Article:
Next up, Sadrassana offers modern Mallorcan food in a 19th century mansion in the heart of Palma. Just like at Mercat 1930, a fairly even mix of locals and tourists can be spotted here. Food is solid, creative and respectful of local recipes and ingredients.
Extra points for having a menu in Mallorcan. (Yes, Mallorca has its own language, and don’t worry, an English menu is available too.) Inconspicuous from the outside, the interior will take you by surprise: it doubles as an art gallery! Be sure to try one of their Mallorcan cocas and craft cocktails!
7. Restaurant Botànic, Palma Cathedral
We found Restaurant Botànic literally steps away from Sadrassana. Remarkably, as we didn’t expect to find noteworthy venues so close to the cathedral. They had us at their tag line: #GreenIsTheNewSexy. We’re big fans of their Routes tasting menus, which start at 65 Euro including cocktails and water.
According to their website, “Botànic is the definitive upscale plant forward dining experience. Vibrant, dynamic and bold, it takes a sophisticated stance in the world of green cuisine and positions itself as a market leading concept in plant forward gastronomy.
Based on a tale of discovery and voyages yet rooted in the love the land, Botànic offers a sensual and seductive experience that is sure to change your perception of healthy food.” Need we say more?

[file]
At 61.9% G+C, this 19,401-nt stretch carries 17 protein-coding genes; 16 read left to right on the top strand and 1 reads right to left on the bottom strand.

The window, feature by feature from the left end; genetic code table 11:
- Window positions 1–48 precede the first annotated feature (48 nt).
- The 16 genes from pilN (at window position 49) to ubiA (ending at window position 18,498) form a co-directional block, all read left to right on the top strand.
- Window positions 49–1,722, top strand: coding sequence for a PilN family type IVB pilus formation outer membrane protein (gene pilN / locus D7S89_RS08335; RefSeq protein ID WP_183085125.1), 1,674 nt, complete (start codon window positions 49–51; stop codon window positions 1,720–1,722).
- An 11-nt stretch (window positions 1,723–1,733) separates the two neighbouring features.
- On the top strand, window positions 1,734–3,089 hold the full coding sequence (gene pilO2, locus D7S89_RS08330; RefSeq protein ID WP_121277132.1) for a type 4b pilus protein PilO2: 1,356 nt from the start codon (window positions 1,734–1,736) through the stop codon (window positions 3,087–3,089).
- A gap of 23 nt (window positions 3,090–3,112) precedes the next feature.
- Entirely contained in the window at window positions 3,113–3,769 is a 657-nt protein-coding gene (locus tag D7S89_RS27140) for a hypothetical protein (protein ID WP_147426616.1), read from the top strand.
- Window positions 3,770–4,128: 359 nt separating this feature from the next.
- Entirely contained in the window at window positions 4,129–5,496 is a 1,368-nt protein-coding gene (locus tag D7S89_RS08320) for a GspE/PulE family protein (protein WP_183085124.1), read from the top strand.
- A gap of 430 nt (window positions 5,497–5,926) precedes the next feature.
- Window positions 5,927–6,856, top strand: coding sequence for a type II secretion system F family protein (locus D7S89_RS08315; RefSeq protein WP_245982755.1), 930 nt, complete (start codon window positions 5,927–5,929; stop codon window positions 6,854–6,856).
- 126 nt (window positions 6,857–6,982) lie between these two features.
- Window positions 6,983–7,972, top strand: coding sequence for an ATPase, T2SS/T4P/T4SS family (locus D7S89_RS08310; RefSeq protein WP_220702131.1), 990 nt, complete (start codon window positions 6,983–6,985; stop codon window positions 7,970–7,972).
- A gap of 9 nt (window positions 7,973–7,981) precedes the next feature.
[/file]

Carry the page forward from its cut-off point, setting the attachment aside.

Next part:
8. Ca’n Joan de s’Aigo, Various Locations
Ca’n Joan de s’Aigo is a family business dating back to 1700s. Get a hot chocolate or horchata and one of their amazing pastries. Another great place to try a traditional Mallorcan ensaimada, coca, palmera or other goodies. While iced horchata is way more popular in hot summer months, you’ll be surprised how many local patrons there are enjoying a cup of hot chocolate, even in the heat of July and August.
If you do need to cool down though, get a scoop (or three) of their famous almond ice cream. Did we mention Mallorca is covered in almond groves and their almonds are some of the best in the world??
Bonus: check out Ca Na Cati in the Old Town of Palma which is yet another cafe with lots of history and delicious ensaimadas.
Do you have other recommendations for where to eat in Mallorca? Did you eat at any of the above restaurants? Email us or comment below! We love hearing from you!